The Workflex in the 21st Century Act currently in the House of Representatives threatens state and local paid sick days laws and could lead to a reduction in workers’ access to these critical workplace standards. The bill creates a loophole that allows businesses to circumvent state and local laws that expand access to paid sick days and fair scheduling by opting into a federally qualified flexible workplace arrangement plan with minimal requirements. If the bill passes, employers could offer a minimum number of compensatory days based on the employer’s size and the employee’s tenure—toward which they could choose to count up to six federal and state holidays. Employers with a qualified plan would have the discretion to deny workers’ requests for leave if the employer asserts that it would unduly disrupt their business. For example, a coffee shop owner with a qualified plan could potentially deny an employee’s request for leave to care for a sick child if the request falls during the morning rush. The Workflex bill would undermine the success of state and local paid sick days laws and could actually make matters worse for the 71 percent of private-sector workers who currently have access to paid sick days.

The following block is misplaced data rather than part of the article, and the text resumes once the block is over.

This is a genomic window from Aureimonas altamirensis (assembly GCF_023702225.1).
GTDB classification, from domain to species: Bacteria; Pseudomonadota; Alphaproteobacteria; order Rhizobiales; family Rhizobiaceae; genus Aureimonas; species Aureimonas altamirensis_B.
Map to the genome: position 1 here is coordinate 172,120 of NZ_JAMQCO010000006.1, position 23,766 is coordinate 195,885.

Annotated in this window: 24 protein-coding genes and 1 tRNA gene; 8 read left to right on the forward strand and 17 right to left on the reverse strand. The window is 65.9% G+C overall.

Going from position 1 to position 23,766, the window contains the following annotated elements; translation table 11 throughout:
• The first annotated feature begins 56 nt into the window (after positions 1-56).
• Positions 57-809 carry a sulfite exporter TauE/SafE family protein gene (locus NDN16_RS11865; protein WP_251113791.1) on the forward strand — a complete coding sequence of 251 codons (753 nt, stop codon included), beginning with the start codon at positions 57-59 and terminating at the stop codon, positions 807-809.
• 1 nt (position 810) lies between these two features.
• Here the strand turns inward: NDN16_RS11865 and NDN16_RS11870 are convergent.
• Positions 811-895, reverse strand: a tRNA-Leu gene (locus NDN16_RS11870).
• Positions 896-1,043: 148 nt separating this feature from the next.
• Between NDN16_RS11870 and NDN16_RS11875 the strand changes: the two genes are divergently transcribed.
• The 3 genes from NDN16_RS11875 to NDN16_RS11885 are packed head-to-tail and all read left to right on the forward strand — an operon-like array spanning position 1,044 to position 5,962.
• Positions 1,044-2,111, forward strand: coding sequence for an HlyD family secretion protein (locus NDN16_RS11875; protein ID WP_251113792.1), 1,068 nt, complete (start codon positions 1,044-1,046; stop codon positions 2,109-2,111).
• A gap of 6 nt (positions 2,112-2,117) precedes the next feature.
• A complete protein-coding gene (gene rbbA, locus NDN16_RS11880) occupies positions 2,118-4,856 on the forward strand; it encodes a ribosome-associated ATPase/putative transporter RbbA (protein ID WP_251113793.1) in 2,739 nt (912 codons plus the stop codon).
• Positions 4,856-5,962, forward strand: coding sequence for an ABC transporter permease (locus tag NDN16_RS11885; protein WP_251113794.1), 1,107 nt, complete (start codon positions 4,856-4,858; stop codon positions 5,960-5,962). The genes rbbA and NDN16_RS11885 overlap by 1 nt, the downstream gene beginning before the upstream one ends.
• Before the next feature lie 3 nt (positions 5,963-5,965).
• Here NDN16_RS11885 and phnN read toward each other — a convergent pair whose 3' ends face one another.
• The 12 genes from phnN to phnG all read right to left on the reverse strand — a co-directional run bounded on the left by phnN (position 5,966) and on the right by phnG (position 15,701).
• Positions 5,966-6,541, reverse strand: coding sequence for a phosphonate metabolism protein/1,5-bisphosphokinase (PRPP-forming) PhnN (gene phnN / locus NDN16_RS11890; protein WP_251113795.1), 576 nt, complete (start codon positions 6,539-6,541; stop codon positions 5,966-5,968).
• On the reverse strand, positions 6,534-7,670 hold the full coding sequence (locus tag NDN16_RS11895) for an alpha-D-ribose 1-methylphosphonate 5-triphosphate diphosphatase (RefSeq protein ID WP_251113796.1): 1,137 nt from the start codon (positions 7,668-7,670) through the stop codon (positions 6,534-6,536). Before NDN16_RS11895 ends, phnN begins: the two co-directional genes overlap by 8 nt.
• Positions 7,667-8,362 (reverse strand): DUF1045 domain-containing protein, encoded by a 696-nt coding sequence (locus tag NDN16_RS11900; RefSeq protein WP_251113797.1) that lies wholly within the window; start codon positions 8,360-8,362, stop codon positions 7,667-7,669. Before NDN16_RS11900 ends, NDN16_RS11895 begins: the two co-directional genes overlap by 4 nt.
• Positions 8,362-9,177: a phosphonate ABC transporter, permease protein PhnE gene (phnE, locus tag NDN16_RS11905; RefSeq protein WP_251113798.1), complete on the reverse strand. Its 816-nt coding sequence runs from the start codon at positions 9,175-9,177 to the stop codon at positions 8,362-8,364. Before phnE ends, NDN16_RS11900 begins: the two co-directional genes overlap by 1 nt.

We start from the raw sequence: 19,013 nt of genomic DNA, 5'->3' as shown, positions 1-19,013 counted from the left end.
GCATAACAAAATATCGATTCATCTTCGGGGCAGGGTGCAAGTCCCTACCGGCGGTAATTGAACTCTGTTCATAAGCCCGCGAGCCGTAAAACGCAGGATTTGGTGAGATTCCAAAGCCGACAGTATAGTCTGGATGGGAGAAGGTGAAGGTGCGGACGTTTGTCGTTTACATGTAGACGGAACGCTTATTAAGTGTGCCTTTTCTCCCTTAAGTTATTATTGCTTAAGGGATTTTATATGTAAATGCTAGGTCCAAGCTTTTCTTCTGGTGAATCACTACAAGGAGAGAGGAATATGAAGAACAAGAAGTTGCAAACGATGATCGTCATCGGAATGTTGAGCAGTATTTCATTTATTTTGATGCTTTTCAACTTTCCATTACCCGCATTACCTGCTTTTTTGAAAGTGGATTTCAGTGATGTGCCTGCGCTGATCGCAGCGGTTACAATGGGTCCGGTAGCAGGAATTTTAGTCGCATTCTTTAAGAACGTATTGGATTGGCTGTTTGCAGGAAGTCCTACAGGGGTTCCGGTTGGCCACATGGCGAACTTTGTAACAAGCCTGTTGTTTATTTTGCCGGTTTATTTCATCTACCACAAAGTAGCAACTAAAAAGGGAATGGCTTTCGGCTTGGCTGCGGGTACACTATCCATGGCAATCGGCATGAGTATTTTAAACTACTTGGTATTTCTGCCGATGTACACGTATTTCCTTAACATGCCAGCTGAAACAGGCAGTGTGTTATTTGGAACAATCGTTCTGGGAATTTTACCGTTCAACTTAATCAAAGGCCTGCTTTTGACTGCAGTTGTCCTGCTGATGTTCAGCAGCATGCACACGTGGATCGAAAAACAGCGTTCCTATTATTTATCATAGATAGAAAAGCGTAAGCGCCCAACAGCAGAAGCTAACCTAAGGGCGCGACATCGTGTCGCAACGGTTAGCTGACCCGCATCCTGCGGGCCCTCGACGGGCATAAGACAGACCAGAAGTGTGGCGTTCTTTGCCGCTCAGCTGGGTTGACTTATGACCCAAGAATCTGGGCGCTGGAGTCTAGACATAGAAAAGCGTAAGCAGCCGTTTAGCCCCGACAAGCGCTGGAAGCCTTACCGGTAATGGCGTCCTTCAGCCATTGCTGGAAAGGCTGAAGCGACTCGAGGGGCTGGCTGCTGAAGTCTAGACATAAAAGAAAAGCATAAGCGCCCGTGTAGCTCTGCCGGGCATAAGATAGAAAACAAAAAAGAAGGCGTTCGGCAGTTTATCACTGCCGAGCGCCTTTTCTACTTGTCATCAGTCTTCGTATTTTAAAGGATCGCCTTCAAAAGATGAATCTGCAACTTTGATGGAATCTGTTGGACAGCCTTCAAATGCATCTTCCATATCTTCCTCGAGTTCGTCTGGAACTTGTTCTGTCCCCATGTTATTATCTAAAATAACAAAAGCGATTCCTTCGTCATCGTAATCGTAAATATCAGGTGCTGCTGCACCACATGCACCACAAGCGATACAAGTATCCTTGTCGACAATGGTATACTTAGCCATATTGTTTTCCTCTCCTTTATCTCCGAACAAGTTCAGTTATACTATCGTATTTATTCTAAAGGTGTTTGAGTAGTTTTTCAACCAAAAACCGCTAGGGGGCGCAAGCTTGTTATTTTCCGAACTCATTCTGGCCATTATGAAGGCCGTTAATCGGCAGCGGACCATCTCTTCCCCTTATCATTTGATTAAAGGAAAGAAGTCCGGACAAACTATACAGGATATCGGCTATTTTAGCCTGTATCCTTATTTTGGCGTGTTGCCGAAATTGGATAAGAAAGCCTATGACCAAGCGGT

To truly improve the existing patchwork of state and local laws, policymakers should reject harmful proposals such as the Workflex bill and prioritize a comprehensive national paid sick days law such as the Healthy Families Act. This bill would set a national standard for private-sector workers at businesses with at least 15 employees to earn up to seven paid sick days a year and would help close the access gap across all incomes, occupations, and regions. By passing the Healthy Families Act, Congress would enable workers to care for themselves and their families without sacrificing a paycheck, as well as ensure positive outcomes for employers and the U.S. economy.
Diana Boesch is a research assistant of women’s economic security for the Women’s Initiative at the Center for American Progress.
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Policy Analyst, Women’s Economic Security